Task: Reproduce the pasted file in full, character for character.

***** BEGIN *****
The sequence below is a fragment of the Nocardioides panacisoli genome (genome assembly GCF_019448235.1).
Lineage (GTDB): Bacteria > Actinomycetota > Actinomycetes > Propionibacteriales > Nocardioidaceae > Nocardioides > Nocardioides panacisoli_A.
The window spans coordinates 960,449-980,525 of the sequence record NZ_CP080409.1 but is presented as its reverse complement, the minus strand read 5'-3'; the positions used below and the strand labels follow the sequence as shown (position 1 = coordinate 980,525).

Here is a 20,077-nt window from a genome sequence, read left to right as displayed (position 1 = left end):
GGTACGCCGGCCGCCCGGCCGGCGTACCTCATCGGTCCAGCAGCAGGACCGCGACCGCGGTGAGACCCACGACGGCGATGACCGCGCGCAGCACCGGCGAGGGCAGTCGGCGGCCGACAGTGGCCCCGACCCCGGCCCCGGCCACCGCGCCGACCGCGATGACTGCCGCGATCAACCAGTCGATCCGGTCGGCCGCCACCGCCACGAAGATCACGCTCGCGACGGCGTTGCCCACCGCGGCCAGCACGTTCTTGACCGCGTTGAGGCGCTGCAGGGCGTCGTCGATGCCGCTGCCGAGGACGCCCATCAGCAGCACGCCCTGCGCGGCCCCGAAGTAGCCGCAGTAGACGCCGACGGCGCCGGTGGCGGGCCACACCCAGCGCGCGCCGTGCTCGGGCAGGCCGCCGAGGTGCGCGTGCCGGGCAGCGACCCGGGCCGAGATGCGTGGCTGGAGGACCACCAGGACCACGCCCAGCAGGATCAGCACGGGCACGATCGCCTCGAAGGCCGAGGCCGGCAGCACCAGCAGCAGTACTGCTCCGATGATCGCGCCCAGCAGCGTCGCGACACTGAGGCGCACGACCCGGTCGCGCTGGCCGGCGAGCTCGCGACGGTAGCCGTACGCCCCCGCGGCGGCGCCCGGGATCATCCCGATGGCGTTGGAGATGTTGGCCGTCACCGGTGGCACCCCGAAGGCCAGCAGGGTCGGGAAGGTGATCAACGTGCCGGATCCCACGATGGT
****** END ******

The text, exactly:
The sequence below is a fragment of the Nocardioides panacisoli genome (genome assembly GCF_019448235.1).
Lineage (GTDB): Bacteria > Actinomycetota > Actinomycetes > Propionibacteriales > Nocardioidaceae > Nocardioides > Nocardioides panacisoli_A.
The window spans coordinates 960,449-980,525 of the sequence record NZ_CP080409.1 but is presented as its reverse complement, the minus strand read 5'-3'; the positions used below and the strand labels follow the sequence as shown (position 1 = coordinate 980,525).

Here is a 20,077-nt window from a genome sequence, read left to right as displayed (position 1 = left end):
GGTACGCCGGCCGCCCGGCCGGCGTACCTCATCGGTCCAGCAGCAGGACCGCGACCGCGGTGAGACCCACGACGGCGATGACCGCGCGCAGCACCGGCGAGGGCAGTCGGCGGCCGACAGTGGCCCCGACCCCGGCCCCGGCCACCGCGCCGACCGCGATGACTGCCGCGATCAACCAGTCGATCCGGTCGGCCGCCACCGCCACGAAGATCACGCTCGCGACGGCGTTGCCCACCGCGGCCAGCACGTTCTTGACCGCGTTGAGGCGCTGCAGGGCGTCGTCGATGCCGCTGCCGAGGACGCCCATCAGCAGCACGCCCTGCGCGGCCCCGAAGTAGCCGCAGTAGACGCCGACGGCGCCGGTGGCGGGCCACACCCAGCGCGCGCCGTGCTCGGGCAGGCCGCCGAGGTGCGCGTGCCGGGCAGCGACCCGGGCCGAGATGCGTGGCTGGAGGACCACCAGGACCACGCCCAGCAGGATCAGCACGGGCACGATCGCCTCGAAGGCCGAGGCCGGCAGCACCAGCAGCAGTACTGCTCCGATGATCGCGCCCAGCAGCGTCGCGACACTGAGGCGCACGACCCGGTCGCGCTGGCCGGCGAGCTCGCGACGGTAGCCGTACGCCCCCGCGGCGGCGCCCGGGATCATCCCGATGGCGTTGGAGATGTTGGCCGTCACCGGTGGCACCCCGAAGGCCAGCAGGGTCGGGAAGGTGATCAACGTGCCGGATCCCACGATGGT